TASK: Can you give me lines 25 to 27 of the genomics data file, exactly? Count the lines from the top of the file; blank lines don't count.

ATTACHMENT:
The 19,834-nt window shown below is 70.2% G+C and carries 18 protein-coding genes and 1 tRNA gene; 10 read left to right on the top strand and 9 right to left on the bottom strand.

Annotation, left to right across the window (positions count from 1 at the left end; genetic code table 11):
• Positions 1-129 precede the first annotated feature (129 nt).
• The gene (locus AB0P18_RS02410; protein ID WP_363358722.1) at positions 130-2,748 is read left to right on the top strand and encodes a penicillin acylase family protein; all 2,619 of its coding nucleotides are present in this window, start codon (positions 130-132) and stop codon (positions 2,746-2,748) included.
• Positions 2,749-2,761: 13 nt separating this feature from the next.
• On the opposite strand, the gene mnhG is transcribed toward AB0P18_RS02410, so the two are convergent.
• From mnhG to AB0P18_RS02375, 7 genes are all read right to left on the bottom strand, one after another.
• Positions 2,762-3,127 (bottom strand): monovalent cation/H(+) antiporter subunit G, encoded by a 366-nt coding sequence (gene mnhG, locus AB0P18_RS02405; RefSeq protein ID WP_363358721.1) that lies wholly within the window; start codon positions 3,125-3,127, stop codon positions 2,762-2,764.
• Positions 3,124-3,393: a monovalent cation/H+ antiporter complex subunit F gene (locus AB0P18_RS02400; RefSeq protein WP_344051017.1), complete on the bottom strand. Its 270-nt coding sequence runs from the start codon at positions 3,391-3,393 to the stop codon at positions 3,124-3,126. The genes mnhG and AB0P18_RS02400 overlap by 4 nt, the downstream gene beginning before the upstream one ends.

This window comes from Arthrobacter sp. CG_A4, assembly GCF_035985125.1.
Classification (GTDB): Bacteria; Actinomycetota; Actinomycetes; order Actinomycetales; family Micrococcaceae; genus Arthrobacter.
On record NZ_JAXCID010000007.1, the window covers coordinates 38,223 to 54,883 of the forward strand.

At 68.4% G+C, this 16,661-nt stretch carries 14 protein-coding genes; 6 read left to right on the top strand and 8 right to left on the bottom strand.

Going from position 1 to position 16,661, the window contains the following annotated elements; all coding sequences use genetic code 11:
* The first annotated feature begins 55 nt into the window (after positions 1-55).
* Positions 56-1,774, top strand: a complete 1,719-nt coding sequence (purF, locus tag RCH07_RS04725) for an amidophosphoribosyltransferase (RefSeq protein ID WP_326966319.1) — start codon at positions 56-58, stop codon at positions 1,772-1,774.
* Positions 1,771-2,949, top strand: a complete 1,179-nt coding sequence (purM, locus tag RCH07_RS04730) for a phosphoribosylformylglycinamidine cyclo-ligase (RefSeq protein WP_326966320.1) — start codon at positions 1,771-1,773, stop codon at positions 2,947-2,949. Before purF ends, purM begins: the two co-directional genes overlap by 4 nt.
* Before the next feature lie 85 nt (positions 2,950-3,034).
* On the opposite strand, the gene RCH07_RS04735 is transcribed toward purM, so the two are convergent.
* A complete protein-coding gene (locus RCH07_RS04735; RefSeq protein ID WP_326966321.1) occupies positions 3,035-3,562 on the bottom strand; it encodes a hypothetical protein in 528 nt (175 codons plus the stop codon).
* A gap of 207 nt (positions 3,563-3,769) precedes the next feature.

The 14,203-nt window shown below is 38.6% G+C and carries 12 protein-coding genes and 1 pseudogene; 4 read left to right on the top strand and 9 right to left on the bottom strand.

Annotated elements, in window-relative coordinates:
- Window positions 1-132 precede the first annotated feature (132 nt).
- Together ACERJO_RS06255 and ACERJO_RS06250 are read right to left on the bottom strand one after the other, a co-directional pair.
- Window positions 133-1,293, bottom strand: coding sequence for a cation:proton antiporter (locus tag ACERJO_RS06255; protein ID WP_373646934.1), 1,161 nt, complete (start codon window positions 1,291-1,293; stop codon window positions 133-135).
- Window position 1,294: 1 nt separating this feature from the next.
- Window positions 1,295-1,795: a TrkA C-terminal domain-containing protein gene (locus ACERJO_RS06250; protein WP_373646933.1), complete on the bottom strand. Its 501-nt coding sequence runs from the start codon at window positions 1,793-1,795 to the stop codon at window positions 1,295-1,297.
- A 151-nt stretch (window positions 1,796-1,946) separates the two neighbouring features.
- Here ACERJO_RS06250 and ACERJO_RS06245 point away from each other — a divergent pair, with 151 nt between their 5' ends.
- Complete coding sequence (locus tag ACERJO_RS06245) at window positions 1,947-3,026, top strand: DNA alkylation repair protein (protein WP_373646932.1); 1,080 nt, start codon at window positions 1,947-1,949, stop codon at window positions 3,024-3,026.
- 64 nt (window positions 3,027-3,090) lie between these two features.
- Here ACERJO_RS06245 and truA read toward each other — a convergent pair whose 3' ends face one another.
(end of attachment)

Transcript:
- Together ACERJO_RS06255 and ACERJO_RS06250 are read right to left on the bottom strand one after the other, a co-directional pair.
- Window positions 133-1,293, bottom strand: coding sequence for a cation:proton antiporter (locus tag ACERJO_RS06255; protein ID WP_373646934.1), 1,161 nt, complete (start codon window positions 1,291-1,293; stop codon window positions 133-135).
- Window position 1,294: 1 nt separating this feature from the next.